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CHED against changing academic calendar

Ghio Ong, Helen Flores - The Philippine Star

MANILA, Philippines - Despite the growing number of colleges and universities shifting their school opening, the Commission on Higher Education (CHED) continues to advise against changing the academic calendar.

CHED chairperson Patricia Licuanan said yesterday the Commission generally prescribes the June school opening but higher education institutions (HEIs) can adopt a different start for as long as they get the agency’s approval.

“The Commission on Higher Education does not advise a change in the academic calendar,” Licuanan said in a statement. This was the first time the body issued a comprehensive stand on the matter.

She said what is more important is for HEIs to meet the required academic hours within an academic calendar year. 

Licuanan said CHED has studied carefully the reasons cited by proponents such as internationalization, the ASEAN economic integration in 2015, climatic factors, socio-economic and cultural considerations, and synchronization with the Department of Educations’ calendar.  

The CHED has created the high-level Technical Working Group on the Academic Calendar (TWG-AC) to carefully study and provide recommendations on the school calendar shift.

“On internationalization, CHED stands firm in its belief that the best way to internationalize or engage with the global academic community is for HEIs to intensify their quality assurance, capacity-building, and institutional development programs,” Licuanan said.

“Research, in particular, is the currency of the global academic community,” she added.

On ASEAN integration, Licuanan said CHED believes that it is important to think about the issues on the quality of Filipino college or university students and their preparation for the world of work.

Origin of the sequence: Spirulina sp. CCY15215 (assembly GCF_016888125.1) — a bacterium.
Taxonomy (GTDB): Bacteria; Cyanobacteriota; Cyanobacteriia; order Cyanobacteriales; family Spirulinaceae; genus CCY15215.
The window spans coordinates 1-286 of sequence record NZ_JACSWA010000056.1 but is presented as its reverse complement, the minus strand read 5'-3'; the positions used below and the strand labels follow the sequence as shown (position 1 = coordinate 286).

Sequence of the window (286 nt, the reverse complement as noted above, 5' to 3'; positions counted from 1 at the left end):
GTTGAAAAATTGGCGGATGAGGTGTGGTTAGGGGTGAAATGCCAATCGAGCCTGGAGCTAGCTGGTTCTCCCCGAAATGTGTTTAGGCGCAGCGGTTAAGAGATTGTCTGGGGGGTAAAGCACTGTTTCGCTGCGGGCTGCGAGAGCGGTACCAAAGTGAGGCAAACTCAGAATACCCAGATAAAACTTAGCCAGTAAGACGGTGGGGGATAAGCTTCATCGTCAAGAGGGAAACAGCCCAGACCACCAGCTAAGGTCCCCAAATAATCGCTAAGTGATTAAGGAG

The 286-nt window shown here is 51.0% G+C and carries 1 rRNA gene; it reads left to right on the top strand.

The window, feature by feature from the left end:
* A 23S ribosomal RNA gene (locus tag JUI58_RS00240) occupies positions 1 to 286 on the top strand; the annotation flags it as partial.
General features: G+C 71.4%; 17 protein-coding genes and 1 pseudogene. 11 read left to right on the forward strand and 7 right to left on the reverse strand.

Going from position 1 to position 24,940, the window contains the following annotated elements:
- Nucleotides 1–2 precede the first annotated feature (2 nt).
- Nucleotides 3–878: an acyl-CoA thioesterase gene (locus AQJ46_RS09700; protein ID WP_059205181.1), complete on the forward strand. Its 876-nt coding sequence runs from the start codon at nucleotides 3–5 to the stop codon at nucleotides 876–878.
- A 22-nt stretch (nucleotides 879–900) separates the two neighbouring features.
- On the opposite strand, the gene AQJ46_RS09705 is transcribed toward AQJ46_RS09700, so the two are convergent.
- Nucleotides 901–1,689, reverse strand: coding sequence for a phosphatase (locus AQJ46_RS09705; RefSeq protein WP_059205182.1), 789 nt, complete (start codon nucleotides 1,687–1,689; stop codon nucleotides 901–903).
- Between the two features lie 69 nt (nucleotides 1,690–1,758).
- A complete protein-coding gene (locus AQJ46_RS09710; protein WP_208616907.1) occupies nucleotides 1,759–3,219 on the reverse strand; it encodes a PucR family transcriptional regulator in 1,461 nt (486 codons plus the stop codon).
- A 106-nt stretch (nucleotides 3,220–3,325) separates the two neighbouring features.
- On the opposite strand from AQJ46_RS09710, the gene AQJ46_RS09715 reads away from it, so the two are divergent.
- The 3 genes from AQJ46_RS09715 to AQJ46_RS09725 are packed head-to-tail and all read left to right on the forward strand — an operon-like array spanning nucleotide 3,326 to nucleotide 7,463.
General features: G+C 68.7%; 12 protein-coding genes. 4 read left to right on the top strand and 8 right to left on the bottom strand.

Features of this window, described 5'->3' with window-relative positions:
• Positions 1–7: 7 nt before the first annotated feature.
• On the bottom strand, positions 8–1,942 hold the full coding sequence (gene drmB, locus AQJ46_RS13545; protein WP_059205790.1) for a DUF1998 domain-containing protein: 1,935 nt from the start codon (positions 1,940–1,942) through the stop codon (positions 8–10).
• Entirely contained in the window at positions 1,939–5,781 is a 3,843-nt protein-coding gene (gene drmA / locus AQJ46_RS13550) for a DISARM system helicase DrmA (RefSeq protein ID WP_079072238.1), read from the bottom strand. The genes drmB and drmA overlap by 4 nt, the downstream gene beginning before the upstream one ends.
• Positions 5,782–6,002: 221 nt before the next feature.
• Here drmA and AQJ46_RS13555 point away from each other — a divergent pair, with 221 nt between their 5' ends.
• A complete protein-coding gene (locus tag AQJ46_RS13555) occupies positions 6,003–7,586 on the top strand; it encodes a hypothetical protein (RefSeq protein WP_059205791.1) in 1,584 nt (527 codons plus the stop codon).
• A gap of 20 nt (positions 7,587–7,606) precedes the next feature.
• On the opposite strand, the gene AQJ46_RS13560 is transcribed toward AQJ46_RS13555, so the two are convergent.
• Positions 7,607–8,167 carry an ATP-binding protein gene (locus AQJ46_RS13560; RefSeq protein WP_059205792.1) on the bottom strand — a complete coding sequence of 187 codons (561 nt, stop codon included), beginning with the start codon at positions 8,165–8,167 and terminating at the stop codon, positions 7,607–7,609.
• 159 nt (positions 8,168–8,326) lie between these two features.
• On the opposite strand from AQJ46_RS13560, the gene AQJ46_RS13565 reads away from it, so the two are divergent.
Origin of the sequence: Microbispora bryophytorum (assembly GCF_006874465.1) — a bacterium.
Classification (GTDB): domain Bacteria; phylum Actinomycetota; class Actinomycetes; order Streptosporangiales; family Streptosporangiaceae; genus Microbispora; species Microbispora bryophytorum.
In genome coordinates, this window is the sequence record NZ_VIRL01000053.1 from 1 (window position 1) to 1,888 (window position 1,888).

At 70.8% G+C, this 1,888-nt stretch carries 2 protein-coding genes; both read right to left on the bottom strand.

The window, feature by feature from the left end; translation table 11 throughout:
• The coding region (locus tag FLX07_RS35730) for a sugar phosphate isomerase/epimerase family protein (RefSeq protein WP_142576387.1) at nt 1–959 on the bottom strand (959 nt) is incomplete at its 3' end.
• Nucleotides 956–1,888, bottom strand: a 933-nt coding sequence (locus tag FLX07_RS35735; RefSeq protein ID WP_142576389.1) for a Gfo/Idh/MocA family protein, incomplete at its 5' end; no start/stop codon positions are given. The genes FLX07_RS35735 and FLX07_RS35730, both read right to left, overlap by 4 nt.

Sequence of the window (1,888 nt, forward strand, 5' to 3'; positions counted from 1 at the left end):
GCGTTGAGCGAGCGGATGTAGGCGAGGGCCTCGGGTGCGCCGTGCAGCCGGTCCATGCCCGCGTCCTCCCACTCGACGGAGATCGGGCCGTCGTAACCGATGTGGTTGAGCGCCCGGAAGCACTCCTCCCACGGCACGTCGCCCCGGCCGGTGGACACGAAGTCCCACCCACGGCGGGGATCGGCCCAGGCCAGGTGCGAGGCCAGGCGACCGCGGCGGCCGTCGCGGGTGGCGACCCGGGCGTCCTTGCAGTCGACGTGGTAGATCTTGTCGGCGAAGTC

â€œThis is the essence and challenge of ASEAN integration, and the academic calendar is not a major issue.  There is no provision in ASEAN integration about synchronizing academic calendars of HEIs in the region,” she said.

She also said a CHED-Technical Working Group that looked into adapting higher education learning systems to mitigate the impact of climate change has noted that tropical cyclones, in the last 10 years, tend to hit between July and September.

“Indeed, class suspensions due to heavy rains and typhoons tend to spike as well from July through October.  Thus, shifting the start of the academic calendar from June to August would not make much of a difference,” Licuanan said.

She likewise said the issue of the academic calendar has socio-cultural implications.

“There is concern for families, particularly those from farming and fishing communities who would have difficulty with an August school opening because agricultural cycles cause them to run out of financial resources in August, hence a June start is most feasible,” she noted.

 Licuanan added that the June start of most HEI academic calendars is better harmonized with the schedule of classes of basic education.

 â€œDepEd has done an extensive study on this matter and has advised against an August start and an end in the late summer months,” according to Licuanan.




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